Carolyn Massiah:             Talk about the value of brand, I saw this one time and I said, “I’m going to have to keep this in my slides because it’s just funny.” Because it’s so true. Here we have a wonderful teapot. Put a price on it, $25. Everyone is like, “Ooh, okay.” I change it just a little bit. We’ve went from a teapot to a ipot. It’s radical, it’s innovative. I bet it has a charging USB port on it too. It’s so funny because it’s so simple because it’s so true. That’s how powerful your brand is. We form relationships with brands. We form relationships with brands.

Carolyn Massiah:             Why do consumers form relationship with brands? Let me talk about your grocery shopping for a moment. You go grocery shopping in the store. We put on our track in our mind, “Grocery shopping track, put it on.” Then we shop according to that, “Okay, I get my Pop-Tarts, I get my Kellogg’s, I get my…” We shop according to brand. Now, and you’ll all relate to this when you go grocery shopping, all of a sudden you get to that aisle… I love my raisin and spice Quaker oatmeal in the morning. I’m a creature of habit, so raisin and spice Quaker oatmeal in the morning. I get to the aisle where the Quaker oatmeal is and I see the apple one, “Eh, I don’t like that one.” I see the maple and brown sugar one, “Eh.” I don’t see the raisin and spice one. It’s not there, but above it they have a different of the raisin and spice. “Oh, but I don’t know, that’s not the one I usually get.”

Carolyn Massiah:             Honest to goodness, how many of you have done this? You were standing right there in the aisle, you don’t see your brand there, what do we do? We step back like it’s magically going to appear because we did that. Then we actually may stand there and we’ll look to the side like maybe they moved it because we are that linked to that brand. A lot of times that link to a brand isn’t out of loyalty, it’s out of ease. I don’t want to have to think. Can you imagine if you had to make a decision about every individual product every time you shopped? You think about if you get a new roommate or a new significant other, a new spouse, and you go grocery shopping together and all of a sudden they’re reaching for something and we’re just like, “Oh we don’t buy that.”

Carolyn Massiah:             Brands help our consumers make the right purchase. It helps us make an easy purchase as humans in general are what I like to call cognitive misers. We don’t want to really put a lot of thought into this. This should be easy for us, which why when we rebrand we want to make certain we don’t confuse our customer.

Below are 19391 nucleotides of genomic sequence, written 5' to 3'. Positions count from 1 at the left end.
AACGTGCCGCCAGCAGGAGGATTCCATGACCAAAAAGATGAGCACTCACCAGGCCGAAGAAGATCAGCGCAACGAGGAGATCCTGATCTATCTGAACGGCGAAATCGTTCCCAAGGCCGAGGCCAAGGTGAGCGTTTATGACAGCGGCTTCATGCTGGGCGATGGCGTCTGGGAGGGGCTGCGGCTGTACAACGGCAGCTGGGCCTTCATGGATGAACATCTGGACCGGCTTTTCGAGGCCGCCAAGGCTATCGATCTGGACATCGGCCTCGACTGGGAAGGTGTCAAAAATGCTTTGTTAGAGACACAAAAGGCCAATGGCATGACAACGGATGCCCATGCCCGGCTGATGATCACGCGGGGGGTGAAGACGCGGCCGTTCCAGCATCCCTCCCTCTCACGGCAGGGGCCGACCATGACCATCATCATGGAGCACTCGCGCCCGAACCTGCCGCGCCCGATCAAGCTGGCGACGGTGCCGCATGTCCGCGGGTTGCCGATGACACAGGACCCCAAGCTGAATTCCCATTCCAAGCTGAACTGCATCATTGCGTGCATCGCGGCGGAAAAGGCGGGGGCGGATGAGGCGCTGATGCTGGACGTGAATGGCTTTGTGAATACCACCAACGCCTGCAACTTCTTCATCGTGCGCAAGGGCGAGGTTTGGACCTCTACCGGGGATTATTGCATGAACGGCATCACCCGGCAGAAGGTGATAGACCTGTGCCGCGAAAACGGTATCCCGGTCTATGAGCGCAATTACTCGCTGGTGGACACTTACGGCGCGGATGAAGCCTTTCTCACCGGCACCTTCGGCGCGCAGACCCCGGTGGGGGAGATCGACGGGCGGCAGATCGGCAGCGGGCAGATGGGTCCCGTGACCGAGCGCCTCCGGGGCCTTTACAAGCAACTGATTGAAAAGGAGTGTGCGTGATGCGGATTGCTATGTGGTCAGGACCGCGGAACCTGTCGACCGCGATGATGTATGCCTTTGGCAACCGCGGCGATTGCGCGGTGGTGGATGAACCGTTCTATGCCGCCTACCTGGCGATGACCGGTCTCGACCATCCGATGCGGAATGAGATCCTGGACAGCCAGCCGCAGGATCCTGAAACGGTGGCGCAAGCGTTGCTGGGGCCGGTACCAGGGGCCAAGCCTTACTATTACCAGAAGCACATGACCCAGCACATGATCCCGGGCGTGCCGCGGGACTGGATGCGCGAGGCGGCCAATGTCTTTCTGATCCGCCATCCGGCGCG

Carolyn Massiah:             One of the main things, one of the main values behind a brand is that it helps facilitate that purchase. It helps establish loyalty because I know I always buy. We always say that, “Well no, I always get that.” You’re saying you’re loyal. “I always get that.” Which means then that if we’ve done well with our brand to begin with we’re protected from competition because when I’m standing there in the grocery aisle I can’t even fathom sliding down or up to the next brand because that’s what I always buy. That’s the one I can count on. That’s the one that’s reliable. It helps protect from the competition. Some of you, I bet, have made a stop at an additional store on the way home to get that brand. I see heads shaking, I have friends. That means then our brand is an asset and impacts our market value.

Carolyn Massiah:             Now we are all on the same page, the same map on this journey of rebranding. That’s the what of the travel. Let’s talk about the why. Why would we rebrand? Perfect, our host today, Addition Financial, a little backstory.

Carolyn Massiah:             As of June 1st, I’ll have been at UCF for 14 years. 14 years.

Speaker 6:                           Woohoo!

Carolyn Massiah:             Yeah, that’s a woohoo. At 20 years at UCF they give you this big desert-size plate of medallion you can wear to graduations, so I’m six years away. Six years away from the medallion. When I came here on June 1st, I immediately joined the Credit Union. At that time it was UCF Credit Union. That’s actually how I saved it in my Quicken, UCF Credit Union. I’m a creature of habit, it still says UCF Credit Union in my banking software. As time and geography spread, it went from UCF Credit Union to Central Florida Educators. Now, as the company has grown in such a positive way, we’ve moved now from Central Florida Educators to Addition Financial.